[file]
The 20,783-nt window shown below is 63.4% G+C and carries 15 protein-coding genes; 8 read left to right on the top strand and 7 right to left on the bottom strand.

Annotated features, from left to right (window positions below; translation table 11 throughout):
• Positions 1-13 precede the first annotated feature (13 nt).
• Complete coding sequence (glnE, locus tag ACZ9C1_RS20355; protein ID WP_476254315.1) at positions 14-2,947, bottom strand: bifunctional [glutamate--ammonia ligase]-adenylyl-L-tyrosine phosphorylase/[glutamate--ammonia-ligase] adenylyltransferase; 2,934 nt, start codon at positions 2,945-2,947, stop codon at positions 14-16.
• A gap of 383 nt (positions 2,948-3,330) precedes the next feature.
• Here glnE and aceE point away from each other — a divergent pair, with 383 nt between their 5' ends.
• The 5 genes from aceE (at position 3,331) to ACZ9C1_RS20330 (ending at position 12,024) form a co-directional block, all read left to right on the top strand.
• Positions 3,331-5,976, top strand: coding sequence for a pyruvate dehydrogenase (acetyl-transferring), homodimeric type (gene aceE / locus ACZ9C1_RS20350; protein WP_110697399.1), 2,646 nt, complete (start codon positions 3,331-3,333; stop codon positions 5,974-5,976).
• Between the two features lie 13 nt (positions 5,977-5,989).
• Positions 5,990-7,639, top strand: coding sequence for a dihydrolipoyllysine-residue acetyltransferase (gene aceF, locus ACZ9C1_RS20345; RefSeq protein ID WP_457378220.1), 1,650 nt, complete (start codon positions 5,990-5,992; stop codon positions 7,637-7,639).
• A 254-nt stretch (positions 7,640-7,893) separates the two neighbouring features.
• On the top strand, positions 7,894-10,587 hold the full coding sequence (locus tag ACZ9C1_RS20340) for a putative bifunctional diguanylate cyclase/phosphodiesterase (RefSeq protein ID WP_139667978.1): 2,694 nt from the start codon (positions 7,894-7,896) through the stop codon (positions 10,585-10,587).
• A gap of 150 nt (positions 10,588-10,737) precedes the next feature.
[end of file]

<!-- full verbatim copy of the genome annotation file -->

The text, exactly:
The 20,783-nt window shown below is 63.4% G+C and carries 15 protein-coding genes; 8 read left to right on the top strand and 7 right to left on the bottom strand.

Annotated features, from left to right (window positions below; translation table 11 throughout):
• Positions 1-13 precede the first annotated feature (13 nt).
• Complete coding sequence (glnE, locus tag ACZ9C1_RS20355; protein ID WP_476254315.1) at positions 14-2,947, bottom strand: bifunctional [glutamate--ammonia ligase]-adenylyl-L-tyrosine phosphorylase/[glutamate--ammonia-ligase] adenylyltransferase; 2,934 nt, start codon at positions 2,945-2,947, stop codon at positions 14-16.
• A gap of 383 nt (positions 2,948-3,330) precedes the next feature.
• Here glnE and aceE point away from each other — a divergent pair, with 383 nt between their 5' ends.
• The 5 genes from aceE (at position 3,331) to ACZ9C1_RS20330 (ending at position 12,024) form a co-directional block, all read left to right on the top strand.
• Positions 3,331-5,976, top strand: coding sequence for a pyruvate dehydrogenase (acetyl-transferring), homodimeric type (gene aceE / locus ACZ9C1_RS20350; protein WP_110697399.1), 2,646 nt, complete (start codon positions 3,331-3,333; stop codon positions 5,974-5,976).
• Between the two features lie 13 nt (positions 5,977-5,989).
• Positions 5,990-7,639, top strand: coding sequence for a dihydrolipoyllysine-residue acetyltransferase (gene aceF, locus ACZ9C1_RS20345; RefSeq protein ID WP_457378220.1), 1,650 nt, complete (start codon positions 5,990-5,992; stop codon positions 7,637-7,639).
• A 254-nt stretch (positions 7,640-7,893) separates the two neighbouring features.
• On the top strand, positions 7,894-10,587 hold the full coding sequence (locus tag ACZ9C1_RS20340) for a putative bifunctional diguanylate cyclase/phosphodiesterase (RefSeq protein ID WP_139667978.1): 2,694 nt from the start codon (positions 7,894-7,896) through the stop codon (positions 10,585-10,587).
• A gap of 150 nt (positions 10,588-10,737) precedes the next feature.